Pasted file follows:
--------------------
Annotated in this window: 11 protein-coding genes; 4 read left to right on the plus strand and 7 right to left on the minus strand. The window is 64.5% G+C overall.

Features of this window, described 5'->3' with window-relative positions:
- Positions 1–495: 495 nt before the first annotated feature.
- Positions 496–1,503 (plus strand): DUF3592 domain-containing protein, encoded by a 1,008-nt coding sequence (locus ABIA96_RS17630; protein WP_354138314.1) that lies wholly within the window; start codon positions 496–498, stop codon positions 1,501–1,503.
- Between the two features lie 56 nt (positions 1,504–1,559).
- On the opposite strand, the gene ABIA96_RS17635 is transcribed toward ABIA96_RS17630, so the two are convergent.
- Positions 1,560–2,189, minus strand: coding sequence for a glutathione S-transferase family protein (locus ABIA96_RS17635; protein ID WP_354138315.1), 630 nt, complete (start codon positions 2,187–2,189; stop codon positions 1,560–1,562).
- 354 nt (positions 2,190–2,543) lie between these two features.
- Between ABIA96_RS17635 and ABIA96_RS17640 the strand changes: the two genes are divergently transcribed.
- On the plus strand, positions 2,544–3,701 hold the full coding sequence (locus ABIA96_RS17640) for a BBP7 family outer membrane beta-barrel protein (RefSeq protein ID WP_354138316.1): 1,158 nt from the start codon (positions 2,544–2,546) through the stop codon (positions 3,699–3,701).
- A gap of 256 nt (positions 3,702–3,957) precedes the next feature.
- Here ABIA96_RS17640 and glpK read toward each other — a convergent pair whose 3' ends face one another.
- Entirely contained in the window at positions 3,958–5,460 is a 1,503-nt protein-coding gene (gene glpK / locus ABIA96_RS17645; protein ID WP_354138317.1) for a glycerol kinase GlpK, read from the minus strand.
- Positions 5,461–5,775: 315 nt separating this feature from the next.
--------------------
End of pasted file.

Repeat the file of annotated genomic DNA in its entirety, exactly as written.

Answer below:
Annotated in this window: 11 protein-coding genes; 4 read left to right on the plus strand and 7 right to left on the minus strand. The window is 64.5% G+C overall.

Features of this window, described 5'->3' with window-relative positions:
- Positions 1–495: 495 nt before the first annotated feature.
- Positions 496–1,503 (plus strand): DUF3592 domain-containing protein, encoded by a 1,008-nt coding sequence (locus ABIA96_RS17630; protein WP_354138314.1) that lies wholly within the window; start codon positions 496–498, stop codon positions 1,501–1,503.
- Between the two features lie 56 nt (positions 1,504–1,559).
- On the opposite strand, the gene ABIA96_RS17635 is transcribed toward ABIA96_RS17630, so the two are convergent.
- Positions 1,560–2,189, minus strand: coding sequence for a glutathione S-transferase family protein (locus ABIA96_RS17635; protein ID WP_354138315.1), 630 nt, complete (start codon positions 2,187–2,189; stop codon positions 1,560–1,562).
- 354 nt (positions 2,190–2,543) lie between these two features.
- Between ABIA96_RS17635 and ABIA96_RS17640 the strand changes: the two genes are divergently transcribed.
- On the plus strand, positions 2,544–3,701 hold the full coding sequence (locus ABIA96_RS17640) for a BBP7 family outer membrane beta-barrel protein (RefSeq protein ID WP_354138316.1): 1,158 nt from the start codon (positions 2,544–2,546) through the stop codon (positions 3,699–3,701).
- A gap of 256 nt (positions 3,702–3,957) precedes the next feature.
- Here ABIA96_RS17640 and glpK read toward each other — a convergent pair whose 3' ends face one another.
- Entirely contained in the window at positions 3,958–5,460 is a 1,503-nt protein-coding gene (gene glpK / locus ABIA96_RS17645; protein ID WP_354138317.1) for a glycerol kinase GlpK, read from the minus strand.
- Positions 5,461–5,775: 315 nt separating this feature from the next.